The current cost of hydrogen from green electricity is not economically comparable.
Bloomberg provided an interesting assessment of the hydrogen economy and it’s future. Note: Paid viewing once you use up your first few free views.
Hydrogen is nowhere near being an economic choice at the moment, and all the talk of the price plummeting reminds me of the talk of battery prices doing the same, something I’ve been hearing for decades. It is yet to happen.
Our government is keen on Hydrogen, I suspect mainly as a way of keeping the (hopefully soon to be dying) fossil fuel industry alive.
Producing Hydrogen for energy storage is still extremely inefficient compared with other storage methods such as Lithium batteries or pumped hydroelectric energy storage, so unless there really are going to be huge changes in production efficiency and cost, I can’t see it taking off for quite a while.
Most of the more serious pilot work relevant to Australia appears to be targeting industrial usage as a replacement for high carbon industries.
In respect of Australia becoming a major green Hydrogen energy exporter, it seems these days in government everything is commercial in confidence. It’s conceivable the first public evidence of any progress may be long after all the deals have been done.
And there are those seeking green “street cred” through vehicle trials.
I haven’t seen an indicative price for the hydrogen supply for the Qld Q-Fleet trial. One source referenced the EU retail filling station price of approx AU$16/kg. With a solar and green energy mix the Bulwar Island trial plant has potential to deliver hydrogen at a lower cost.
I think the relevant Aussie comparison point might be an ICE petrol vehicle (7l/100km @$1.40/l) vs a Toyota Mirai or Hyundai Nexo (1kg H2/100km @$10.00/kg retail at the fueling station). The cost/efficiency relative to a BEV I think we covered in the Electric and alternate vehicle fuels topic.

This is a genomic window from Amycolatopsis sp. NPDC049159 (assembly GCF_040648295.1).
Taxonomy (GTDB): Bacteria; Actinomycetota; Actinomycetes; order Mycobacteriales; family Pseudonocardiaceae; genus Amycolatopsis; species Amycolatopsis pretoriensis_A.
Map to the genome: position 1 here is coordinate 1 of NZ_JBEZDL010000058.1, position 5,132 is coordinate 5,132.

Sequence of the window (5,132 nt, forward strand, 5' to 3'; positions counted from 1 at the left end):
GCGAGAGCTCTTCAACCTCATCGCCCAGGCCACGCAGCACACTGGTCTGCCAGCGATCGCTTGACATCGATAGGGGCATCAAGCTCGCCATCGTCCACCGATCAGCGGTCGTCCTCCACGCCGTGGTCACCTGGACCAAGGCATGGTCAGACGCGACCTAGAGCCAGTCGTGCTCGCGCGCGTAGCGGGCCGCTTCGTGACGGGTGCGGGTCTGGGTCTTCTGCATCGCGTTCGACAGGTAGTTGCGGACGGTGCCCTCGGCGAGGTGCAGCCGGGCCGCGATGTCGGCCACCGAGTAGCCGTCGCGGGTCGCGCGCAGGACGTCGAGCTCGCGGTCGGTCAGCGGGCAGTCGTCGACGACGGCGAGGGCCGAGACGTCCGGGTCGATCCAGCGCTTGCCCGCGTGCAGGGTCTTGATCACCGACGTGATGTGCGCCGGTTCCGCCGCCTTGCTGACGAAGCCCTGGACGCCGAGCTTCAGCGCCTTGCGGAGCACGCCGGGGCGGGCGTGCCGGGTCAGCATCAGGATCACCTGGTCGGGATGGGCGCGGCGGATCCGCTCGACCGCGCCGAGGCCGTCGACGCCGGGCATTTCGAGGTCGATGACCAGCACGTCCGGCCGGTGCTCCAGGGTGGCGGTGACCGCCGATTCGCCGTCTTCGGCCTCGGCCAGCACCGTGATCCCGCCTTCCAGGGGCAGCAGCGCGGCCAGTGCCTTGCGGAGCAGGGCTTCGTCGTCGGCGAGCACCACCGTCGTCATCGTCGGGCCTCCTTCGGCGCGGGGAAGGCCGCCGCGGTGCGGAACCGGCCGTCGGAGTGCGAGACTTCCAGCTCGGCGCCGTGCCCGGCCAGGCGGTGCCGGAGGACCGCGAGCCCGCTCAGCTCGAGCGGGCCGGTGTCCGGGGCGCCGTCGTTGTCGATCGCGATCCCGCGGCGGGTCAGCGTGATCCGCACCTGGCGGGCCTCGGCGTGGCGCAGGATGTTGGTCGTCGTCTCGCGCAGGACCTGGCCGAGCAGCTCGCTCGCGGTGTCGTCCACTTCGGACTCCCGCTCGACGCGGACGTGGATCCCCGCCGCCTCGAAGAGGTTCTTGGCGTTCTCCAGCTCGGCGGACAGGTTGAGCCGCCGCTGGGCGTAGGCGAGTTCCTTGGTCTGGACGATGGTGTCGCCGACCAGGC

Yes, there’s a big gap between the price of readily available hydrogen gas for small scale scientific and industrial use, vs the costs quoted for the US or by the CSIRO Hydrogen Roadmap. Note the CSIRO costs are production only, excluding transport, distribution and retail margins.
While bottled hydrogen is available these are for low volumes and with high overheads in distribution - Typically $25-$40/kg depending on purity and bottle size, plus bottle rental.
As per the often shown Hindenburg film clip hydrogen gas has risks associated with it’s safe use. In Australia it’s use outside of specific laboratory and industrial users has been rare. There has only been a handful of recent hydrogen vehicle trials.
Australia and Germany have agreed to look into the viability of a hydrogen supply industry
‘Look into’ my emphasis can mean many things.
Although in politics it usually only has one intended purpose.
When there is hard cash on the table and an environmental approval for the development required, time to get a little more excited.
We can only wait for an MP to turn up in Canberra carrying a canister of pure electrolysed hydrogen as a prop for more confidence. Best also check the contents first. Helium could be amusing, or it could be oxygen for life support?
Currently the bench mark efficiency for electrolysis of hydrogen using electricity is around 80%. Coupled to a 20% efficient solar PV panel the result is an overall conversion efficiency from sunlight of 16%. This current real world performance is similar to the maximum performance (in theory) of the direct conversion process. There is established significant ongoing research into improving PV panel performance well past the 20% mark.
All this suggests direct solar electrolysis using the technology discussed requires substantial improvement if it is to become competitive.
There are some things about Hydrogen that appear to be very attractive, in theory. In practice, as a storage potential energy source for electricity production, and as a transportable fuel source, it just doesn’t stack up yet. Like nuclear fusion, there is a long way to go to make Hydrogen as a fuel a general solution to replace hydrocarbons. Also, current commercial methods of producing it involve both use of fossil fuels and production of greenhouse gases.
@Gregr The use of FF is probably why our Govt is keen to promote hydrogen is my feeling on it.